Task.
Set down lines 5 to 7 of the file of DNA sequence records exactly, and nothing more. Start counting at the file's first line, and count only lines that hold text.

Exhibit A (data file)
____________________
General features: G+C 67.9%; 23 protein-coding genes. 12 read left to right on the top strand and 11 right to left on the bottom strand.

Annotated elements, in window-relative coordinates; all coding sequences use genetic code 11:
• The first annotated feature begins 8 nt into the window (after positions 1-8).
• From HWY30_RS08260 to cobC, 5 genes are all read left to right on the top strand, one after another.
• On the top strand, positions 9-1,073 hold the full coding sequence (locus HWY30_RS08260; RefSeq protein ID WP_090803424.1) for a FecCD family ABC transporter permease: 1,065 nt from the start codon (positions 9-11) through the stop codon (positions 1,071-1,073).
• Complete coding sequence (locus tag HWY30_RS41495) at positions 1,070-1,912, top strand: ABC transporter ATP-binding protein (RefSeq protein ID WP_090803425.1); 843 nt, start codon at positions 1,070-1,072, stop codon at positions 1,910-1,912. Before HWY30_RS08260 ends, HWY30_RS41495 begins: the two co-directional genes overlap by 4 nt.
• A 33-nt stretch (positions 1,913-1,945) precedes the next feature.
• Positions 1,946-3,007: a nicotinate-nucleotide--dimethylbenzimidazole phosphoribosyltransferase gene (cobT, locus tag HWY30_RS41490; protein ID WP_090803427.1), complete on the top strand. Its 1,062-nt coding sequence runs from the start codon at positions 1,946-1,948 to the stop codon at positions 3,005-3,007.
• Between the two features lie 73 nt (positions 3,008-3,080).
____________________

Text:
• On the top strand, positions 9-1,073 hold the full coding sequence (locus HWY30_RS08260; RefSeq protein ID WP_090803424.1) for a FecCD family ABC transporter permease: 1,065 nt from the start codon (positions 9-11) through the stop codon (positions 1,071-1,073).
• Complete coding sequence (locus tag HWY30_RS41495) at positions 1,070-1,912, top strand: ABC transporter ATP-binding protein (RefSeq protein ID WP_090803425.1); 843 nt, start codon at positions 1,070-1,072, stop codon at positions 1,910-1,912. Before HWY30_RS08260 ends, HWY30_RS41495 begins: the two co-directional genes overlap by 4 nt.
• A 33-nt stretch (positions 1,913-1,945) precedes the next feature.